nanda chandran vpcnk at HOTMAIL.COM
Tue Mar 2 23:20:09 UTC 1999

I’m very sorry for the delayed reply. I just haven’t been able to read
the digests for quite a while.

Balaji Hebbar writes :
>The  last  sentence  in  the  above  citation  is  purely  a  >personal
subjective  opinion.  (B.N.Hebbar)

Even this statement is subjective, as ultimately all statements are :-)

>"Apart from this we¹ve to remember that Shankara lived at a >time when
Buddhism reigned supreme. The  nAstikas were tearing >apart theories of
the astikas for  logically  inconsistency. So >apart from the collective
view, Advaitam also  represents the >best possible logical theory for

>The  real  folks  who  defended  AtmavAda  in  the  heyday  of
>Buddhism were  the  NyAya-VaisheShikas,  MImAmsakas  and  the  >Jainas.
Prof. C.D.Sharma, the  staunch  Advaitin  like  >yourself  himself
makes  a  point  of  this.  In  fact,  he  >gives  great  credit  to
KumArila Bhatta  and  goes  to  the  >extent  of  saying  "Shankara
merely  beat  a  dead  horse."  >(vide  his  Critical  survey  of
Indian  Philosophy)

I’m not denying the role of KumArilla or UdhayAna in fighting the
Bauddhas. But criticizing another theory doesn’t in any prove the
strength of ones own theory. And adopting a theistic, atomic and a non
conscious Soul theory, the NaiyAyikas are logically on unstable ground.
Part of the strength of the Bauddhas actually depended on the weakness
of such AstikA doctrines.

It was with Shankara that a full fledged logically consistent view of
AtmavAda developed, which itself played a significant part in the
disappearance of Buddhism in BhArath.

>Advaita  does  not  in  any  way  represent  the  best  logical

When making such a statement please explain yourself.

>Again,  to  say  Shankara's  Advaita  is  the  simplest  view  >is  the
understatement  of  the  year.

Advaita – Brahman OR Atman
Visistadvaita and Dvaita – Brahman + Atman + world

So which of these equations is simpler?

>Even  though  none  of  the  >VaiShNava
>VedAntins  had  not  come  into  existence,  their  "realistic"
>predecessors,  i.e.  the  NyAya-VaisheShika  and  MImAmSA  were
>"lucky  enough"  to  be  the  great  Buddhist  scholars.  (BNH)

Yes, the fighting would have gone on and on, without any end in sight.
Probably the Bauddhas would’ve truimphed! Look at the progress of
thought of the schools that you’ve mentioned. The Bauddhas had
progressed from materialism to absolutism. But how different is
KusumAnjali from Vaishesika and NyAya SutrAs with its bhAshyam and
vArtikam? After a millineum and half, UdhayAna is essentially talking
the same thing with an Ishvara included, so they can seek refuge in
adhrshta or the God's mysterious will, in case of logical inconsistency!

Pre-Shankara Astika thought was in most part only devatA knowledge
(SAmkhya excluded). Inspite of their no soul theory, the Baudhhas would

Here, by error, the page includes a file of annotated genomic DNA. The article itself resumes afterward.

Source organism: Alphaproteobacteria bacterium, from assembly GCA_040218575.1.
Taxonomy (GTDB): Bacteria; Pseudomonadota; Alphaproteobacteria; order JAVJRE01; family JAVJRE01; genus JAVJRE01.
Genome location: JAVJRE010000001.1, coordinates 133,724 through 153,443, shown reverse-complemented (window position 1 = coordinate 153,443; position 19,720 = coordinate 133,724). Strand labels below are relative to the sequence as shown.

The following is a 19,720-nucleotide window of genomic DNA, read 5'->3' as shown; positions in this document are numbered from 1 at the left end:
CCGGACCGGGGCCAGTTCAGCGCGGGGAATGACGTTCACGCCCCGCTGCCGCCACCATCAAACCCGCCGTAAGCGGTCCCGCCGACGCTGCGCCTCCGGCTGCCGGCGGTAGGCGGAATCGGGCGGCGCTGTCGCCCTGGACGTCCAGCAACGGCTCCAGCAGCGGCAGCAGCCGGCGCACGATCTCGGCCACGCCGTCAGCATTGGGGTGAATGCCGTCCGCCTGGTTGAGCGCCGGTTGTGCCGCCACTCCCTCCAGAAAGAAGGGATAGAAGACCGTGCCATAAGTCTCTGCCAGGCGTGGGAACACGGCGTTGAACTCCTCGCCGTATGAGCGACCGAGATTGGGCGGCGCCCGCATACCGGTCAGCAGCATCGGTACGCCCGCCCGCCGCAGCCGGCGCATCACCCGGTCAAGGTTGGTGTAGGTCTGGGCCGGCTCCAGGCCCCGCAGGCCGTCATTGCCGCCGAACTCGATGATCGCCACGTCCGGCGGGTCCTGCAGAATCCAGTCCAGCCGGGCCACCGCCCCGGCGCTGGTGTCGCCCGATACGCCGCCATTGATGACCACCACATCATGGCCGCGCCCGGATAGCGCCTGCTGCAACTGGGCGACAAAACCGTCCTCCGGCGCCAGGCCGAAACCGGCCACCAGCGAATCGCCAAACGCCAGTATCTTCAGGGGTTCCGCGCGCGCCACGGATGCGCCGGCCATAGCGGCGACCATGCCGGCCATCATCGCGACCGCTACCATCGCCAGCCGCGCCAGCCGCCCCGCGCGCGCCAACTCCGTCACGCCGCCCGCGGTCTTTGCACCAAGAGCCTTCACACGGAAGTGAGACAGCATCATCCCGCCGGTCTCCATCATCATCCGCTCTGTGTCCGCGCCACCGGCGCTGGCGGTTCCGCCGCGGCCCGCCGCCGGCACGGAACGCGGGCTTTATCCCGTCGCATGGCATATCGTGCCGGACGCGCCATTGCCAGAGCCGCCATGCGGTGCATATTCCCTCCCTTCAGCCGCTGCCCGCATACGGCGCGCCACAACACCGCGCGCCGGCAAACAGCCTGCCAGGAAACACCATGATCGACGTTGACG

have been tolerated in they’d accepted an Ishwara. The same reason the
SAmkhya was also branded nAstika. To equate God with man is the reason
for the ire of the theists against Advaitam.

But philosophically the so called nAstikas are on better footing than
the theists.

>Yes,  Shankara  is  a  prachanna  MahAyAnika.  Anybody,  who  >believes
in  two  levels  of  reality  like  them  certainly  >befits  the
nomenclature.  The  vast  majority  of  the  >"Vedic"  systems  are
realistic.  Shankara  is  the  odd  man  >out!!!  (BNH)

When the shruti says Brahman is beyond the intellect and senses, how
else can you develop a logically consistent philosophy? By definition
the absolute is beyond the relative. So the only way out is two levels
of reality.

Ofcourse, this is not true, if one has the intellect to comprehend how
Sriman NArAyana creates the universe with a wave of his hand!

>Advaita  can  certainly  hold  on  as  LONG  as  it  plays  its  >usual
"highland  or  lowland"  game  of  two  levels  of  >truth.  It  is
intellectual  cowardice.  It  is  like  Arjuna  >trying  to  shoot  a
BhIShma  keeping  the  eunuch  ShikhaNDin  >in  front.  Let  me  as  you

I’ll answer this question if you can answer the Buddha’s question : “The
whole universe that we know is a system of relations : we know nothing
that is or can be unrelated. How can that which depends on nothing and
is related to nothing produce things which are related to one another
and depend for their existence upon one another? “

>The  Advaita  tradition  is  not  all  that  united  as  you  >present
it  to  be.

>There  you  go  again.  Logic  is  fine  as  long  as  it  is  >going
your  way.  The  moment  AdvaitahAni  is  pointed  out  >the  dormant
MahAyAna  two  levels  of  truth   comes  out,  >i.e.  relative  reality
and  absolute  reality.  (BNH)

The primary problem lies in the average individual’s inability to
understand Advaitam. And if you already have preconceived notions,
there’s little scope!

>You  cannot  just  usurp  the  UpaniShads  to  your  >way  of
thinking.  Afterall,  you  yourself  agree  that  the  >UpaniShads  do
NOT  present  one  consistent  system  of  >thought.

If that’s your reasoning, then the same will hold true for other schools
of VedAnta also.

You think Madhva’s question about the source of the illusion in
VijnAnavAda is sharp dialectic. How can I reason with you?

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